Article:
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Tackling Climate Change at COP21, Paris 2015

December 6, 2015

COP21 Paris 2015

We’re just over half way through the 12 day COP21 negotiations in Paris and headlines have filtered through my timeline every day about the summit.

As Ireland and the UK bathe in the aftermath of torrential rain following storm after storm, climate change is very much on our minds.  Can world leaders agree to tackle rising temperatures and stop the planet tipping into the danger zone caused by the globe warming? Keep reading to see some of the highlights of this years COP21.

First Up – What is COP?

If you’re not sure what COP21 is about, basically it follows on from the Rio Earth Summit in 1992 where politicians agreed to adopt a UN Framework on Climate Change (UNFCCC).

Twenty three years ago at the Earth Summit, a framework for action was set with the aim of stabilising greenhouse gases (GHGs) to avoid “dangerous anthropogenic interference with the climate system.” This came into force in 1994 and as a result, membership of the UNFCCC now stands at around 190 parties.

Since the first UNFCCC annual Conference of Parties (COP) began in Berlin in 1995 with the aim of reviewing the Convention’s implementation, other meetings have taken place including COP3 when the Kyoto Protocol was adopted, COP11 where the Montreal Action Plan was enacted and COP17 in Durban where the Green Climate Fund was created.

Why is COP21 so important?

Since COP negotiations began over 20 years ago, decisions have not been legally binding. One of the aims of the 2015 COP21 therefore is to change that and crucially, to agree to somehow keep global warming below 2ºC. If the planet warms above that figure, the results could be catastrophic to our planet.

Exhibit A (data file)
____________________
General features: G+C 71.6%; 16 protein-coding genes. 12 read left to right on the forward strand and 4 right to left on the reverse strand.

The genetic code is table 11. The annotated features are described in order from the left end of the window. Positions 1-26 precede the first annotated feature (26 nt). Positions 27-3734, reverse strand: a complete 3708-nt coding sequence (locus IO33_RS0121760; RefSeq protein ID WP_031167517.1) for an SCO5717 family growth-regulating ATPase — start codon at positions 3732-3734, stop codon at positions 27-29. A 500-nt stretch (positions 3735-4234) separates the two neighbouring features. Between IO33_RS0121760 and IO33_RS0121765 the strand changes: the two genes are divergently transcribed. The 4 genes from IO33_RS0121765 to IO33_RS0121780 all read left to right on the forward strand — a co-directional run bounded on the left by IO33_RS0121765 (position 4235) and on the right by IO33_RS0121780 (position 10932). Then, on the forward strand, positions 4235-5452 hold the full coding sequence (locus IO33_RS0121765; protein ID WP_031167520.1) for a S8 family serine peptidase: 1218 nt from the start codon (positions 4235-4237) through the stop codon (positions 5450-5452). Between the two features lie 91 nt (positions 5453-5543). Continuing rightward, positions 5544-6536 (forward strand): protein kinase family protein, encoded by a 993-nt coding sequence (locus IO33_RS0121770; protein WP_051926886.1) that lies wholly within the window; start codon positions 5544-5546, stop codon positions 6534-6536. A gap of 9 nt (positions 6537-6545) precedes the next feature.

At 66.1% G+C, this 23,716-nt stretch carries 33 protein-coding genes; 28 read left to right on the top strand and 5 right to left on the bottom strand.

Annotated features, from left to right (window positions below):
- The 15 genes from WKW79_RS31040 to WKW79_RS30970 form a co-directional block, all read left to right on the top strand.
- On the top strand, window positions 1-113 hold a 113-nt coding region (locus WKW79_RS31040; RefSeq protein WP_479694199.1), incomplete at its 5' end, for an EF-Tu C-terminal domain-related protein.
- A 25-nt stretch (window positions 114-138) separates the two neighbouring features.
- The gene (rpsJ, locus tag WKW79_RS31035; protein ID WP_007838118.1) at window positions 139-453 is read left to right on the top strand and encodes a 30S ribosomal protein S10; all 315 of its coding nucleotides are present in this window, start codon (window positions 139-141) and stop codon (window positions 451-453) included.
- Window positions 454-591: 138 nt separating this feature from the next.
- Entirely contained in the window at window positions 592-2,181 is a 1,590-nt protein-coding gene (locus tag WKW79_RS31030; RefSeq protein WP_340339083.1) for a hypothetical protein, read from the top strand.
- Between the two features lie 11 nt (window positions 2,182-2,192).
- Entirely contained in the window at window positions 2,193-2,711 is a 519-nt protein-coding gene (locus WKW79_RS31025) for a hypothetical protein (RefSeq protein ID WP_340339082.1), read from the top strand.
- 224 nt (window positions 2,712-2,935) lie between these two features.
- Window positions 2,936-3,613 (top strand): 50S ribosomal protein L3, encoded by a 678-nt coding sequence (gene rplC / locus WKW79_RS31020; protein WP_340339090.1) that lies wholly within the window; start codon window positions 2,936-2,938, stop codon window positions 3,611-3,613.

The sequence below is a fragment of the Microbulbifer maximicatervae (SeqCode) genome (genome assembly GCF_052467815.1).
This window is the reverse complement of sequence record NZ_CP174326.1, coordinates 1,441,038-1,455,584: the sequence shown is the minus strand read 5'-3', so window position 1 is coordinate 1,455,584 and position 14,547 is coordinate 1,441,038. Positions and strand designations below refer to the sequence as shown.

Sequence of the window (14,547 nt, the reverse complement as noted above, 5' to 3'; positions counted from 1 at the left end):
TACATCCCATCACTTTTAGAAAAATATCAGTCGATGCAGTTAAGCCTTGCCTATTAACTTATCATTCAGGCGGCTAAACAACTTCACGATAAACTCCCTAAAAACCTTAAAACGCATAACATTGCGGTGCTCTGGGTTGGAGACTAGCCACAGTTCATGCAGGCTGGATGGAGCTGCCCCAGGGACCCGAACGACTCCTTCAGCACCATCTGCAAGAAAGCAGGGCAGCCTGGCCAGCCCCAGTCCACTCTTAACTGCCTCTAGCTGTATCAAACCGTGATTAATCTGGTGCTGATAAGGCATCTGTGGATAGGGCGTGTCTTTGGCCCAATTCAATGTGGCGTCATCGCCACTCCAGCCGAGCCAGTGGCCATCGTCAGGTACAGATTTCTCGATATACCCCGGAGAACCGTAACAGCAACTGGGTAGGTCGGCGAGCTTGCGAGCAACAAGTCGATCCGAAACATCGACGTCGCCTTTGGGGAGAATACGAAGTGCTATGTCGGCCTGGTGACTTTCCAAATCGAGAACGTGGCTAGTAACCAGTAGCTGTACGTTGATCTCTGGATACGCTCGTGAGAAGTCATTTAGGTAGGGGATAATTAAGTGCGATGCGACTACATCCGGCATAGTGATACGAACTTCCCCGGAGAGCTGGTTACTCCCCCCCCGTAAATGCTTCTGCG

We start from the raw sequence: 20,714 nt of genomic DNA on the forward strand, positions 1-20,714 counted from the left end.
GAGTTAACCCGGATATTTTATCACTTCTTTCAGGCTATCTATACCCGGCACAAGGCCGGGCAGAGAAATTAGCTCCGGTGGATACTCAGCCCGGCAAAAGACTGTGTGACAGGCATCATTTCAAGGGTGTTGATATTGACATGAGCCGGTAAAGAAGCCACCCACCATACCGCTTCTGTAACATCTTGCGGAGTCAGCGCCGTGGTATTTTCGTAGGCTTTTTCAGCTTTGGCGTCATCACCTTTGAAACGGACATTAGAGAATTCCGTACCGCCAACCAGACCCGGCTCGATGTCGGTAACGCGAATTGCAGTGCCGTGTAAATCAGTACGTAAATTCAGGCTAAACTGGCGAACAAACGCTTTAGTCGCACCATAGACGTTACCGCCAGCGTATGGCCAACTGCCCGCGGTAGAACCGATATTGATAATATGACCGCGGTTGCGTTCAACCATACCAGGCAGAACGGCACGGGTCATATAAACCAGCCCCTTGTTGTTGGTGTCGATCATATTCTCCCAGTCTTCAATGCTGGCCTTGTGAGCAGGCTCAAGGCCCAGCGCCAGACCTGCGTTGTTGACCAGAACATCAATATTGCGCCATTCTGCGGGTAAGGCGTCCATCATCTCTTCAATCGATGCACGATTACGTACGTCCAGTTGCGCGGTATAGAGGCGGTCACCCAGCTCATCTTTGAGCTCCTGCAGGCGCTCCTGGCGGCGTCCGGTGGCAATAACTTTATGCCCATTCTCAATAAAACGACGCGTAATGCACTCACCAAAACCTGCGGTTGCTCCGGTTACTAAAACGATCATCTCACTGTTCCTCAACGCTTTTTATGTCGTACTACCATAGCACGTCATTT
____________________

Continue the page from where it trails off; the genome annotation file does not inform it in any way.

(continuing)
What’s happened at COP21 so far?

Live coverage and updates surrounding this years summit can be found on the COP21 website whilst Grist have published a post with the 5 key developments. Mashable are live blogging summaries throughout the 12 day summit:

The most powerful climate quotes from the first day of COP21 in Paris http://on.mash.to/1Ps3hEe

Posted by Mashable News on Tuesday, 1 December 2015

On Saturday, 5th December it was announced that negotiators had adopted a draft climate agreement. However, we have to wait and see whether ministers from around the world will agree to implement the agreement before the end of this week. If they do, will we then begin to see the phasing out of fossil fuels, one of the contributors to global warming?

If you’ve missed what’s happened during the negotiations, you can catch up here:

Several initiatives have been launched at COP21, including transport:

buildings and construction:

 and commitments made to reduce black carbon, methane and HFCs:

Delegates at COP21 have heard some encouraging stories from smaller countries such as Uruguay in relation to emissions:

Though back home in Ireland we’ve been left worrying that our political leaders aren’t taking Climate Change seriously enough.

We’re also being encouraged by UNICEF to let ministers worldwide know how much we want to see changes, by signing this global petition:

It’s reassuring to hear that the youth of the world aren’t ready to throw in the towel yet:

And that soil health is uppermost in the minds of many:

One of my favourite quotes was from UNESCO who believe that changing minds through education is key – something I’ve thought for a long while:

Astronauts who’ve been watching the effects of climate change from afar are encouraging world leaders to make the right decisions at COP21…

… while the rest of the world watches on, waiting until the end of the week to hear whether agreements are made. My own and I’m sure many others thoughts are silently echoing Ban Ki-moon’s:

If you want to keep up-to-date with the negotiations and agreements in Paris, search the hashtag #COP21 for live content and news on twitter, keep an eye out on any of the websites linked, or check back to the Greenside Up blog next weekend when I’ll update this post and let you know the outcome.

UPDATE

The outcomes of COP21 can be found on the United Nations Framework for Climate Change website here.

 

Photo credit: I’ve got the whole world in my hand via photopin (license)

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